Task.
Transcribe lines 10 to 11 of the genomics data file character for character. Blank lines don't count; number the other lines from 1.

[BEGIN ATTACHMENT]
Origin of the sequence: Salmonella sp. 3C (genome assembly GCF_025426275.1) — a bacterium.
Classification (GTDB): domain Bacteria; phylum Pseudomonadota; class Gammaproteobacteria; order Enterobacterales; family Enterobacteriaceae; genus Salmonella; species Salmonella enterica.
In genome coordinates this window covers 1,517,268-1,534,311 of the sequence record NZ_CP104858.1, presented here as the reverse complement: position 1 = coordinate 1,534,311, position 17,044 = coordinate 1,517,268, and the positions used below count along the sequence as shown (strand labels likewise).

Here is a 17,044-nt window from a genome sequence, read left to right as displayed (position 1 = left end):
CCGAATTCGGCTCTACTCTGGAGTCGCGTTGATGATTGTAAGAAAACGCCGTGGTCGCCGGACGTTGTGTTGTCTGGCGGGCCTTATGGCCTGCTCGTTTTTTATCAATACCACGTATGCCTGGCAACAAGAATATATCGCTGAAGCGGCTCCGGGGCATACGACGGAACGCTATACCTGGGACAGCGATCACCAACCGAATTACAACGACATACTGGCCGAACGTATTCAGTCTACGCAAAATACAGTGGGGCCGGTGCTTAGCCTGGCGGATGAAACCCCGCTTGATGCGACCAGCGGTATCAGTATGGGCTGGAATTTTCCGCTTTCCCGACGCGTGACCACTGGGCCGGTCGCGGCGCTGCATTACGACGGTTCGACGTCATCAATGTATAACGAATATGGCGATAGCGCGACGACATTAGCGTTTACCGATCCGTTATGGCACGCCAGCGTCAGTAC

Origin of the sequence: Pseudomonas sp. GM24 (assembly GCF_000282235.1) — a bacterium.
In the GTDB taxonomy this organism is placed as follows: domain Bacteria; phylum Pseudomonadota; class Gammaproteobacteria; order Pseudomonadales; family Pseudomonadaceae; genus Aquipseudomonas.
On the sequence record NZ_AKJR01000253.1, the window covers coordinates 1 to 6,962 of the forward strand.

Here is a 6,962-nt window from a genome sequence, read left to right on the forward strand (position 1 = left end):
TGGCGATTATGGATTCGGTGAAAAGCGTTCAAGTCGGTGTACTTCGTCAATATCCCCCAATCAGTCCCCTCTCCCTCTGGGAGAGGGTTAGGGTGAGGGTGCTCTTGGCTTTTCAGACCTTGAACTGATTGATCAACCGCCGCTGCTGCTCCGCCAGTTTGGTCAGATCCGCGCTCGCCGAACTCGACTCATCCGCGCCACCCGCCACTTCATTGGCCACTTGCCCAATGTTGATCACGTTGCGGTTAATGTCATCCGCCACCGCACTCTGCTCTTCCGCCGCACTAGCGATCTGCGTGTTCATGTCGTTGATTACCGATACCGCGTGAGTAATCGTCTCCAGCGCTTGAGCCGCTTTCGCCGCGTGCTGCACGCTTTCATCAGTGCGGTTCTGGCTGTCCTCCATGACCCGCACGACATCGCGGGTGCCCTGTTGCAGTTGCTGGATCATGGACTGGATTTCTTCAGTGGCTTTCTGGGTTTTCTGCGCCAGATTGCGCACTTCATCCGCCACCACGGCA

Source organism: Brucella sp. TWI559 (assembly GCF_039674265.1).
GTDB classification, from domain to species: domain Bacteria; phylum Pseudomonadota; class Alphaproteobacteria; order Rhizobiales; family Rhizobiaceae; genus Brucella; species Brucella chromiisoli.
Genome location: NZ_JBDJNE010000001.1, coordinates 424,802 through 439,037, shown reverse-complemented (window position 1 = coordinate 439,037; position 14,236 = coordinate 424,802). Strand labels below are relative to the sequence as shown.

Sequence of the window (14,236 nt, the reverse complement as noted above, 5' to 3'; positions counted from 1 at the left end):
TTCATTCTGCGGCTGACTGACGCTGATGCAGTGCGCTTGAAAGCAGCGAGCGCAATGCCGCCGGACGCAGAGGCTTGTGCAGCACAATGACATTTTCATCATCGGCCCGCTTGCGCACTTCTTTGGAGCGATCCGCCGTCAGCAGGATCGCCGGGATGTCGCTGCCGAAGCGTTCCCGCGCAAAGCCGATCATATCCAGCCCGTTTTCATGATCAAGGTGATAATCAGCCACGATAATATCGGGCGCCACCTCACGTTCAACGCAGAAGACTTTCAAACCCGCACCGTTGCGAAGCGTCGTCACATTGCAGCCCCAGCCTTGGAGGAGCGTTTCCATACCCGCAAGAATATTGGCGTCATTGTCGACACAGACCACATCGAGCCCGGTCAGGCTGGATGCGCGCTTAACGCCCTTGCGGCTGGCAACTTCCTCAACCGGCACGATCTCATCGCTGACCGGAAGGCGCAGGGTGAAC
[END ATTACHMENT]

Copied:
TGGCGATTATGGATTCGGTGAAAAGCGTTCAAGTCGGTGTACTTCGTCAATATCCCCCAATCAGTCCCCTCTCCCTCTGGGAGAGGGTTAGGGTGAGGGTGCTCTTGGCTTTTCAGACCTTGAACTGATTGATCAACCGCCGCTGCTGCTCCGCCAGTTTGGTCAGATCCGCGCTCGCCGAACTCGACTCATCCGCGCCACCCGCCACTTCATTGGCCACTTGCCCAATGTTGATCACGTTGCGGTTAATGTCATCCGCCACCGCACTCTGCTCTTCCGCCGCACTAGCGATCTGCGTGTTCATGTCGTTGATTACCGATACCGCGTGAGTAATCGTCTCCAGCGCTTGAGCCGCTTTCGCCGCGTGCTGCACGCTTTCATCAGTGCGGTTCTGGCTGTCCTCCATGACCCGCACGACATCGCGGGTGCCCTGTTGCAGTTGCTGGATCATGGACTGGATTTCTTCAGTGGCTTTCTGGGTTTTCTGCGCCAGATTGCGCACTTCATCCGCCACCACGGCA

Source organism: Brucella sp. TWI559 (assembly GCF_039674265.1).